25 years of reporting HIV: What lessons can Pacific journalists learn?

December 12, 2007

Background to the Abstract

This paper reviews the findings of two studies that tracked press coverage of HIV/AIDS in several southern African countries and Papua New Guinea (PNG) from the mid-1980s. The main reason for their selection is that they are the most extensive studies to date on the topic in Southern Africa and the Pacific region and the countries share distinct cultural similarities. The findings, while wide-ranging, do present new challenges for Pacific journalists who report on HIV - a disease that has seen massive increases in some parts of the region since the mid-1980s. Common trends in the countries surveyed revealed that a disproportionate emphasis was placed upon reporting infection rates, international funding and regional workshops, with little in-depth analysis of the disease or educational content. On the positive side, the language and tone of HIV stories showed more sensitivity to people living with the disease. It was no surprise that there was little agreement on the precise role of the press in reporting HIV. This is a key issue that remains unsolved. There was, however, broad agreement that journalists should widen their coverage and report HIV as a story with medical, political, social, economic, cultural, religious and relationship aspects. Also, journalists should try to report the story in a way that lessens fear and stigma, two key factors that act as major barriers to promoting openness and debate.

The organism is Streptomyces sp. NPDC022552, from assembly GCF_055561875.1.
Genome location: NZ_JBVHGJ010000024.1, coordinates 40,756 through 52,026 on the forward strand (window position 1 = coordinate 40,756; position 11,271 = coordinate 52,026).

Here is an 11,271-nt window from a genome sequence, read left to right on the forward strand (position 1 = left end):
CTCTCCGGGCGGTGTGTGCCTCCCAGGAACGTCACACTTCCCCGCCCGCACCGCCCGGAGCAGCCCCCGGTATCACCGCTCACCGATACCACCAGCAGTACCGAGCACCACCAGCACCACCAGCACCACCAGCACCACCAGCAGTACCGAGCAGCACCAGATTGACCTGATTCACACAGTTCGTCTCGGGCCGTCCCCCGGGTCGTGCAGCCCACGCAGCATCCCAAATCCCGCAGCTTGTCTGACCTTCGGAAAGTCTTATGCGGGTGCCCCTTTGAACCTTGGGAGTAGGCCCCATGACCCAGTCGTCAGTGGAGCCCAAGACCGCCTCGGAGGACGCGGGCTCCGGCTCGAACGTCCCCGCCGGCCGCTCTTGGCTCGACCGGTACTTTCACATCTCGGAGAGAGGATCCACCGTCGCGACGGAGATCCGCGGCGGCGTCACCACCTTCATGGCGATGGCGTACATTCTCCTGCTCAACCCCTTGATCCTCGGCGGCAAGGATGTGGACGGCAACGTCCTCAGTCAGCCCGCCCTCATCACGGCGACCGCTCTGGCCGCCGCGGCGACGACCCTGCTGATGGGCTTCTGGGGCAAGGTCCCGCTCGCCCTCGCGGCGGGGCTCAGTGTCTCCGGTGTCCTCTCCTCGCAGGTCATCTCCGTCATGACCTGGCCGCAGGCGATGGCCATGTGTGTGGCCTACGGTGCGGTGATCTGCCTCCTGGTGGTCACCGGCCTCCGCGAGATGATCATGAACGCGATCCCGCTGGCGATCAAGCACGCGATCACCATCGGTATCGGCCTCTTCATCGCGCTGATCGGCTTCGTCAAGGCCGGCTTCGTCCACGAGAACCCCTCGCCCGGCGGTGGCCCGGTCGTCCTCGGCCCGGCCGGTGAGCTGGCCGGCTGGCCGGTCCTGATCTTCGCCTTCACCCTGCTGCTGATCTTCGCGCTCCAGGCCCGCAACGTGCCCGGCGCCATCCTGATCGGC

About the Author

Dr Trevor Cullen is a professor in journalism in the School of Arts and Humanities at Edith Cowan University, Perth, Western Australia. He has received several university and national teaching and research awards. His research areas include journalism education, health reporting and media coverage of infectious diseases, especially HIV. Dr Cullen is on the editorial board of Pacific Journalism Review.

View publication